FCWC

Stop Illegal Fishing work together with the Fisheries Committee for the West Central Gulf of Guinea (FCWC) on a range of capacity building topics and in particular through their communications and awareness support to the West Africa Task Force.    

The FCWC is a Regional Fisheries Body that was established in July 2006, with the main aim to facilitate cooperation in fisheries management between the member countries, Benin, Côte d’Ivoire, Ghana, Liberia, Nigeria and Togo. Stop Illegal Fishing and FCWC started cooperating in 2007, in respect to regional MCS training, support to the FCWC MCS Committee and brining West African evidence into international and African policy processes.

Mr Seraphin Dedi, Secretary General of the FCWC has been a SIF voting member since it became a not for profit in 2013, and served as Stop Illegal Fishing Vice Chair from 2013-2019. He works closely with Stop Illegal Fishing on the coordination of the West Africa Task Force, established in 2015 and hosted by FCWC the WATF is coordinated by TMT and Stop Illegal Fishing, and is funded by Norad. ‘The West Africa Task Force is galvanising the fight against IUU fishing in West Africa. With the region working together to share information we are making it more and more difficult for the illegal operators to get away with breaking the rules and breaking our laws.’

 

 

Recent Posts

Using innovative technology to increase oversight for safe, fair and legal fisheries in the FCWC region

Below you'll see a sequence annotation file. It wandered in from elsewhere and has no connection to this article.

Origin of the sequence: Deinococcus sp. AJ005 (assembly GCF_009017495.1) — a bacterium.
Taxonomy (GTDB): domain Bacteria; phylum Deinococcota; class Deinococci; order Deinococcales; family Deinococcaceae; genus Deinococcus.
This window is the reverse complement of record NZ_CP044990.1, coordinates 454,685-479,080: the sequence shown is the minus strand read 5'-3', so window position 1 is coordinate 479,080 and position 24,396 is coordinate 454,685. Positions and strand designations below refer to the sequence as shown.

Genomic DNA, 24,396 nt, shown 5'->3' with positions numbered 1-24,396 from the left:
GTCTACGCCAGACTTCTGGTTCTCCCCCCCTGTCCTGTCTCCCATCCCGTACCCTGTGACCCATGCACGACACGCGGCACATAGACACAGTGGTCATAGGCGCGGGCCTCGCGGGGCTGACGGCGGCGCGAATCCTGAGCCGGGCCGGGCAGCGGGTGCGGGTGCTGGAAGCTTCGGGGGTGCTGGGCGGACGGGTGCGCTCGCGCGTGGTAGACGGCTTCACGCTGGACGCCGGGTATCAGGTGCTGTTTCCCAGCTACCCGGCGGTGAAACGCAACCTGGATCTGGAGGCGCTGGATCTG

The 13th session of the Fisheries Committee for the West Central Gulf of...

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West Africa Task Force holds eleventh regional monitoring, control and surveillance meeting

The Fisheries Commission for the West Central Gulf of Guinea (FCWC), through the...

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Lusophone Countries Commit to Cooperation to Fight IUU Fishing

Nine Portuguese-speaking countries met to discuss the challenges in combatting illegal, unreported and...

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Growing Blue and the value of ports for sustainable fishing

Mozambique has a coastline that extends for 2,700 kilometres and contains vital ecosystems...

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SIF News Categories

What impact are we having?

The Issues

One in four fish in Africa is caught illegally, this threatens the sustainability of fish stocks, damages the ecosystem and deprives governments of income and people of livelihoods.

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Our Approach

Creating change by informing policy and practice, our hands on experience and investigative work means we are often the first to spot new trends and find ways to challenge these.

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Our Initiatives

Illegal fishing is a complex issue that requires multifaceted responses. Stop Illegal Fishing are working with a range of organisations to bring about change.

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